Businessman, Bibliophile, and Patron: Edward E. Ayer and His Collection of American Indian Art

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Abstract

Businessman Edward E. Ayer, one of the early trustees of Chicago's Newberry Library, amassed more than 100,000 books, numerous manuscripts, and hundreds of drawings and paintings relating to the history of American Indian and European interaction. He began collecting books in 1864 after his confrontation with Indians as a California volunteer during the Civil War. His art collection was garnered from contemporary artists, most notably his own nephew, Elbridge Ayer Burbank, making him not only a collector but an art patron. Also included in the collection are 160 drawings by children and adults at Fort Yates, North Dakota, and a large number of contemporary photographs, including 50 portraits by Frederick Rinehart of tribal chiefs at the Omaha Exposition in 1899.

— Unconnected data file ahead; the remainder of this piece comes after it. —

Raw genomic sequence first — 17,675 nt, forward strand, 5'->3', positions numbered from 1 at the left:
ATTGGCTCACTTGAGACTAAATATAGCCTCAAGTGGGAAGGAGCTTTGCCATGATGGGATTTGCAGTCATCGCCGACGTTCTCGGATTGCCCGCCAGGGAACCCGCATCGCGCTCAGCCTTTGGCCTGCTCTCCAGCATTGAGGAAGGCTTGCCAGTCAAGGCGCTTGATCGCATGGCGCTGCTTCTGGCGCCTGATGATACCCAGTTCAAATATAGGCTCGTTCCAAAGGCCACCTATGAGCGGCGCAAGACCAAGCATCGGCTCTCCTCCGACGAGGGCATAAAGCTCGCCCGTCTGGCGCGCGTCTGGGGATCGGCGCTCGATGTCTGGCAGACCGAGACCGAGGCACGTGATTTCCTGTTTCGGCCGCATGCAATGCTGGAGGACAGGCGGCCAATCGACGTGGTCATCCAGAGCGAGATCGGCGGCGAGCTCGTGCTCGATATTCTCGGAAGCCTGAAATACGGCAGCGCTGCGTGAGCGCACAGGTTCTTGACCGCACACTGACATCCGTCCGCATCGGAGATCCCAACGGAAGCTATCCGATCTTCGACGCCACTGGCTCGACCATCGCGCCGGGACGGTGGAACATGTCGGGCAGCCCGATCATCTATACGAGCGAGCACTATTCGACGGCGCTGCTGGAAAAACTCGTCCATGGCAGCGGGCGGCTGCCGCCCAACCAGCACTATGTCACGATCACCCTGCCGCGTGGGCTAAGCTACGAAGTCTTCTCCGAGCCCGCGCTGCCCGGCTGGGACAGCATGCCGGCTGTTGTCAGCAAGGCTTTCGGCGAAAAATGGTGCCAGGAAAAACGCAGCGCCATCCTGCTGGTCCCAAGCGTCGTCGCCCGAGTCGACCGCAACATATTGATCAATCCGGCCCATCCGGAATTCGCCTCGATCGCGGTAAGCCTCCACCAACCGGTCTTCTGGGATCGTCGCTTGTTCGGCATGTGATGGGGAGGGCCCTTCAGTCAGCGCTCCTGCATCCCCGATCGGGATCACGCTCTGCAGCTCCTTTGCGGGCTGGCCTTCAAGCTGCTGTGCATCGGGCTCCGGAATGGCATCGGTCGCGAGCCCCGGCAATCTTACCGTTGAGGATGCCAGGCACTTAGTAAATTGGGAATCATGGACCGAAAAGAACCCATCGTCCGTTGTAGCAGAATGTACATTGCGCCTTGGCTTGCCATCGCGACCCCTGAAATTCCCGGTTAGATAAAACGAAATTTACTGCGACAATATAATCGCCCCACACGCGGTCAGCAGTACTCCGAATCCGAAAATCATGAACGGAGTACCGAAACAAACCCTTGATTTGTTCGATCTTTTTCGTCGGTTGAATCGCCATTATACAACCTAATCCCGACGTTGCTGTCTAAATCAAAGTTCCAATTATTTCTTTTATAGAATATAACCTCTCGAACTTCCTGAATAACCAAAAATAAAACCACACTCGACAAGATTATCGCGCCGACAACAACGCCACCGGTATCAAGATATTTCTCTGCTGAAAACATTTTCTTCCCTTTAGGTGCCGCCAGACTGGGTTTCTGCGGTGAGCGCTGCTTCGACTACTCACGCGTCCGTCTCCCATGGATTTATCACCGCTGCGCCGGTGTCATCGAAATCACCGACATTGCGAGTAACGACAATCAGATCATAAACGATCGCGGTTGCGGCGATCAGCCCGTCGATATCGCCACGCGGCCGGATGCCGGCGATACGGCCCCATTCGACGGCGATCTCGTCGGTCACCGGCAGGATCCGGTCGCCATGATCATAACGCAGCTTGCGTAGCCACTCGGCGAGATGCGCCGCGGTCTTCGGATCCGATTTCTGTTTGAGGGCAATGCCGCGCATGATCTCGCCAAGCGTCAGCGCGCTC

Original languageEnglish (US)
Pages (from-to)78-88
Number of pages11
JournalGreat Plains Quarterly
Volume9
Issue number2
StatePublished - Mar 1 1989

Keywords

  • library collections
  • libraries
  • Native Americans
  • art collecting
  • drawing
  • literature
  • arts patronage
  • Indian art
  • United States history
  • modern art

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